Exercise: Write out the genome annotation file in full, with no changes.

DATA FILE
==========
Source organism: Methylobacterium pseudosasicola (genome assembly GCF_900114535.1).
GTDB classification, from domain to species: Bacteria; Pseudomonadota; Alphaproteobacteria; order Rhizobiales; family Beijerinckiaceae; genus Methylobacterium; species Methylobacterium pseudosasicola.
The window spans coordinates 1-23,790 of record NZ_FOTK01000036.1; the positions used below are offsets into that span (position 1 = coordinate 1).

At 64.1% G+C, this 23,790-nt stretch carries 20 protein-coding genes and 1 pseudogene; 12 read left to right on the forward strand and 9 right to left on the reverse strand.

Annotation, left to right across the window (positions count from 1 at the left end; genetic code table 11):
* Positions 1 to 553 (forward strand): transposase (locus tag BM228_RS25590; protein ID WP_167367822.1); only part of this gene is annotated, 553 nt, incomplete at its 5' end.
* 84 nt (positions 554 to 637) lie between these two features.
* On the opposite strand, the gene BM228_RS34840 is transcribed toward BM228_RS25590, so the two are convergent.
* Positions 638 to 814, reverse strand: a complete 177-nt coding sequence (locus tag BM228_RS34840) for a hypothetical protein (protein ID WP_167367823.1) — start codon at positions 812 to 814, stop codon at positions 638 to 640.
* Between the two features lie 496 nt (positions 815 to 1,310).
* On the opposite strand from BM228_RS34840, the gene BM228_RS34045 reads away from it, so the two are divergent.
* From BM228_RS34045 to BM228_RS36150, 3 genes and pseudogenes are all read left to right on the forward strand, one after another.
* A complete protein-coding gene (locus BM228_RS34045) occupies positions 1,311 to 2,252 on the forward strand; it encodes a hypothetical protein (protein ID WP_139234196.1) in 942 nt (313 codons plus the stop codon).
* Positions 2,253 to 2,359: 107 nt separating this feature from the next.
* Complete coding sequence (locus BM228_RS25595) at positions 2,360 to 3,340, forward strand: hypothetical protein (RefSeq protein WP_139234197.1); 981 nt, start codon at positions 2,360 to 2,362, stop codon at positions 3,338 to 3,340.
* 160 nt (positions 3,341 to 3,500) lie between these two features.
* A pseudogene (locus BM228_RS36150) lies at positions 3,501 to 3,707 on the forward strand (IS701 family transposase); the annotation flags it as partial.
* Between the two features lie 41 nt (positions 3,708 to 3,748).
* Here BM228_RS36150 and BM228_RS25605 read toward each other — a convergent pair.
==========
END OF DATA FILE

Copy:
Source organism: Methylobacterium pseudosasicola (genome assembly GCF_900114535.1).
GTDB classification, from domain to species: Bacteria; Pseudomonadota; Alphaproteobacteria; order Rhizobiales; family Beijerinckiaceae; genus Methylobacterium; species Methylobacterium pseudosasicola.
The window spans coordinates 1-23,790 of record NZ_FOTK01000036.1; the positions used below are offsets into that span (position 1 = coordinate 1).

At 64.1% G+C, this 23,790-nt stretch carries 20 protein-coding genes and 1 pseudogene; 12 read left to right on the forward strand and 9 right to left on the reverse strand.

Annotation, left to right across the window (positions count from 1 at the left end; genetic code table 11):
* Positions 1 to 553 (forward strand): transposase (locus tag BM228_RS25590; protein ID WP_167367822.1); only part of this gene is annotated, 553 nt, incomplete at its 5' end.
* 84 nt (positions 554 to 637) lie between these two features.
* On the opposite strand, the gene BM228_RS34840 is transcribed toward BM228_RS25590, so the two are convergent.
* Positions 638 to 814, reverse strand: a complete 177-nt coding sequence (locus tag BM228_RS34840) for a hypothetical protein (protein ID WP_167367823.1) — start codon at positions 812 to 814, stop codon at positions 638 to 640.
* Between the two features lie 496 nt (positions 815 to 1,310).
* On the opposite strand from BM228_RS34840, the gene BM228_RS34045 reads away from it, so the two are divergent.
* From BM228_RS34045 to BM228_RS36150, 3 genes and pseudogenes are all read left to right on the forward strand, one after another.
* A complete protein-coding gene (locus BM228_RS34045) occupies positions 1,311 to 2,252 on the forward strand; it encodes a hypothetical protein (protein ID WP_139234196.1) in 942 nt (313 codons plus the stop codon).
* Positions 2,253 to 2,359: 107 nt separating this feature from the next.
* Complete coding sequence (locus BM228_RS25595) at positions 2,360 to 3,340, forward strand: hypothetical protein (RefSeq protein WP_139234197.1); 981 nt, start codon at positions 2,360 to 2,362, stop codon at positions 3,338 to 3,340.
* 160 nt (positions 3,341 to 3,500) lie between these two features.
* A pseudogene (locus BM228_RS36150) lies at positions 3,501 to 3,707 on the forward strand (IS701 family transposase); the annotation flags it as partial.
* Between the two features lie 41 nt (positions 3,708 to 3,748).
* Here BM228_RS36150 and BM228_RS25605 read toward each other — a convergent pair.